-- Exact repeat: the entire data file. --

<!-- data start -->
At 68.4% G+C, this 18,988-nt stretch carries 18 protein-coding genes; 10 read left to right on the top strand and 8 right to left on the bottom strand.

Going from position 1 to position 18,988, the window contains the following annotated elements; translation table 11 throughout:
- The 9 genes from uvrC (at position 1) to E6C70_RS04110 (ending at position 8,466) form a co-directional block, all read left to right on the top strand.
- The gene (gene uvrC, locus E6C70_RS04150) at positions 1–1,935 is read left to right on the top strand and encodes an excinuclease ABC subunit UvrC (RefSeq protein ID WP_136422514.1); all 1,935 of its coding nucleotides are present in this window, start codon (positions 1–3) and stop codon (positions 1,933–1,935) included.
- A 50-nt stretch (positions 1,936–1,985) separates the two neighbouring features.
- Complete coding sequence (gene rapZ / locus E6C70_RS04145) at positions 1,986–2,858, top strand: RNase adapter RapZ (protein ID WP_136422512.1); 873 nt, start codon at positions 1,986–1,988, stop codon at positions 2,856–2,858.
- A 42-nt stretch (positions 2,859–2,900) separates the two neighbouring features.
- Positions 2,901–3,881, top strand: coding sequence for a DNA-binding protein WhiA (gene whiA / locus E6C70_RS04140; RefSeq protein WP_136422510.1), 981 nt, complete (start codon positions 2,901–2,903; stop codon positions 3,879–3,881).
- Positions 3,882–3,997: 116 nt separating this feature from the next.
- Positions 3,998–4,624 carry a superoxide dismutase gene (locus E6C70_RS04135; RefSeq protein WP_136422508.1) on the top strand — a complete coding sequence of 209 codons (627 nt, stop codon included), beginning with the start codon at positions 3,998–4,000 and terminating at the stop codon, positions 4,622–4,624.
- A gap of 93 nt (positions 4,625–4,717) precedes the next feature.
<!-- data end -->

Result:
At 68.4% G+C, this 18,988-nt stretch carries 18 protein-coding genes; 10 read left to right on the top strand and 8 right to left on the bottom strand.

Going from position 1 to position 18,988, the window contains the following annotated elements; translation table 11 throughout:
- The 9 genes from uvrC (at position 1) to E6C70_RS04110 (ending at position 8,466) form a co-directional block, all read left to right on the top strand.
- The gene (gene uvrC, locus E6C70_RS04150) at positions 1–1,935 is read left to right on the top strand and encodes an excinuclease ABC subunit UvrC (RefSeq protein ID WP_136422514.1); all 1,935 of its coding nucleotides are present in this window, start codon (positions 1–3) and stop codon (positions 1,933–1,935) included.
- A 50-nt stretch (positions 1,936–1,985) separates the two neighbouring features.
- Complete coding sequence (gene rapZ / locus E6C70_RS04145) at positions 1,986–2,858, top strand: RNase adapter RapZ (protein ID WP_136422512.1); 873 nt, start codon at positions 1,986–1,988, stop codon at positions 2,856–2,858.
- A 42-nt stretch (positions 2,859–2,900) separates the two neighbouring features.
- Positions 2,901–3,881, top strand: coding sequence for a DNA-binding protein WhiA (gene whiA / locus E6C70_RS04140; RefSeq protein WP_136422510.1), 981 nt, complete (start codon positions 2,901–2,903; stop codon positions 3,879–3,881).
- Positions 3,882–3,997: 116 nt separating this feature from the next.
- Positions 3,998–4,624 carry a superoxide dismutase gene (locus E6C70_RS04135; RefSeq protein WP_136422508.1) on the top strand — a complete coding sequence of 209 codons (627 nt, stop codon included), beginning with the start codon at positions 3,998–4,000 and terminating at the stop codon, positions 4,622–4,624.
- A gap of 93 nt (positions 4,625–4,717) precedes the next feature.